March 11, 2017 | By Julian Chokkattu of Digital Trends

Keep an eye on the companies behind under-glass fingerprint sensors, as their technology may be utilized in your next smartphone.

The next step for fingerprint sensors on smartphones is for them to sit under the glass, and that’s rumored to be a feature on Apple’s next iPhone. Vkansee, a startup in New York, has already patented an under-glass optical fingerprint sensor — but the company is utilizing it first with Windows laptops.

At Mobile World Congress, the startup is demoing its prototype optical fingerprint reader on a Lenovo laptop utilizing Windows Hello, Microsoft’s face, fingerprint, or iris recognizing software that enables secure sign-in into your computer.

There are varying types of fingerprint sensors, but the most common ones found on smartphones today are capacitive scanners, which use electrical currents to collect data about a fingerprint. Vkansee president Jason Chaikin told Digital Trends that capacitive scanners are “great,” as they are cheap, fit into phones well, and consume very little power.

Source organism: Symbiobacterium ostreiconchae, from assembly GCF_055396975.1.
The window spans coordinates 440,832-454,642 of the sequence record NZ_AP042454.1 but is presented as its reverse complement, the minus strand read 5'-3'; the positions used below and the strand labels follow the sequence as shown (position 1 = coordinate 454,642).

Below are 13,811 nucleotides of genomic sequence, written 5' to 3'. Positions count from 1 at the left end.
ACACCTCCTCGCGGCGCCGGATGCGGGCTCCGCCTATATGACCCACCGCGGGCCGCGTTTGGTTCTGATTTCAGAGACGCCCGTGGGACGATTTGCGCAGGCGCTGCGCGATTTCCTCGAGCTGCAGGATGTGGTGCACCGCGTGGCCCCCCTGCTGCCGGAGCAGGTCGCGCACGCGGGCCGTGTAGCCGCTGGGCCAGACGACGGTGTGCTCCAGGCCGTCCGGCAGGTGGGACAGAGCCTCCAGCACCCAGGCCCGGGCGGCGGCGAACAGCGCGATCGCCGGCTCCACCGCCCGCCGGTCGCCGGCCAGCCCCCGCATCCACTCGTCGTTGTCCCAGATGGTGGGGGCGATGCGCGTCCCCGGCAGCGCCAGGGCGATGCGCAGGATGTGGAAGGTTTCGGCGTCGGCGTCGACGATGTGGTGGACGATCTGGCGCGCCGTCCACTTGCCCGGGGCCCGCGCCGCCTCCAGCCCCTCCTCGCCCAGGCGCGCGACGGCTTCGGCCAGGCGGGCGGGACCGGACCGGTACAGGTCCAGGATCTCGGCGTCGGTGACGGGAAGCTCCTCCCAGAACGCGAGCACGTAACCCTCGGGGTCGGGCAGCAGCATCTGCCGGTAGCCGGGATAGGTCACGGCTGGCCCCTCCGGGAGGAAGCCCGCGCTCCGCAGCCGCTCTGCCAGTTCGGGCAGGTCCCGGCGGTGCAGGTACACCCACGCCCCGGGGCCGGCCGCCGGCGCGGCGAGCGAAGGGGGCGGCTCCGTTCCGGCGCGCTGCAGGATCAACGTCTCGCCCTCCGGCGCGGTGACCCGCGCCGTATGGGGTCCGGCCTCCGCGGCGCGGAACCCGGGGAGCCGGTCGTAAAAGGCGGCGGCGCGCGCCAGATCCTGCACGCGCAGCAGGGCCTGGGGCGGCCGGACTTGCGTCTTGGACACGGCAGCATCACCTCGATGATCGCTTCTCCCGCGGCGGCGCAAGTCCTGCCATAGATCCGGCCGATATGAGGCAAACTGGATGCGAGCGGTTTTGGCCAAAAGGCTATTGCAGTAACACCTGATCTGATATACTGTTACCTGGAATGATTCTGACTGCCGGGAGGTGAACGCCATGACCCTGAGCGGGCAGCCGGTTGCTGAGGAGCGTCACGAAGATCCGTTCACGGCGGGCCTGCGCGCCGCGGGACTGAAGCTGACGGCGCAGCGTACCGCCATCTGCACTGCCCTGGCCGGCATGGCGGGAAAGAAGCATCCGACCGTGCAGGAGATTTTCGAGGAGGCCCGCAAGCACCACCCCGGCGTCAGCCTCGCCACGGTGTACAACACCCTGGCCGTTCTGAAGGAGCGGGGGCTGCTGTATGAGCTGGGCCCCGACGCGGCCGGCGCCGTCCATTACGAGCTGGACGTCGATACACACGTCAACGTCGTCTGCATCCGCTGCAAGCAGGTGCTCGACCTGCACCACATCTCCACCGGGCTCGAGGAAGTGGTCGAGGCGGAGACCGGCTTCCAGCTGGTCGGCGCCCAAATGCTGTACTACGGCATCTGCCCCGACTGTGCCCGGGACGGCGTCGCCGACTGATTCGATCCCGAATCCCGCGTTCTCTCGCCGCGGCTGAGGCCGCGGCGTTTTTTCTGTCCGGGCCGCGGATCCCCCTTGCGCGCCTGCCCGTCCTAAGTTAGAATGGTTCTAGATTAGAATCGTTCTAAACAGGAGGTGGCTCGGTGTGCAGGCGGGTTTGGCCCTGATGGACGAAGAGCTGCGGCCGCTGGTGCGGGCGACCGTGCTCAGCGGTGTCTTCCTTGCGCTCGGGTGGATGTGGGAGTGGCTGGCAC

So why do manufacturers want to ditch them? Smartphone design. Manufacturers always need to cut a hole because it’s incredibly difficult to have a capacitive sensor under glass — they would need to etch the glass to attempt to put the sensor underneath.

Optical scanners have been around for a long time, but until now they have been big and bulky — they’re the sort of scanners used at border crossings and for background checks.

“A small light flashes through glass and it goes through a lens,” Chaikin said. “An optical sensor is a fixed, focal-length camera that captures a picture of your fingerprint.”

Vkansee’s optical sensor can read through 2mm of glass, making it optimal to be embedded under a smartphone’s glass display. Synaptics also announced an optical fingerprint-sensor for smartphones last year.

Vkansee’s testing its prototype on a Lenovo laptop, and the company claims its “high-resolution sensors are ultra-thin, anti-spoof, water- and sweat-resistant, and read fingerprints at a resolution up to 2,000 pixels per inch.”

The company said its evaluation kits are in testing with various manufacturers, and last year it announced a software licensing partnership with Precise Biometrics, a fingerprint software company that offers fingerprint matching algorithms to the likes of Huawei, Google, Xiaomi, Lenovo, LG, and more.

Chaikin said Vkansee’s technology will debut in laptops this year, and likely on mobile devices at a later time.

Source: http://www.digitaltrends.com/computing/vkansee-mwc-17/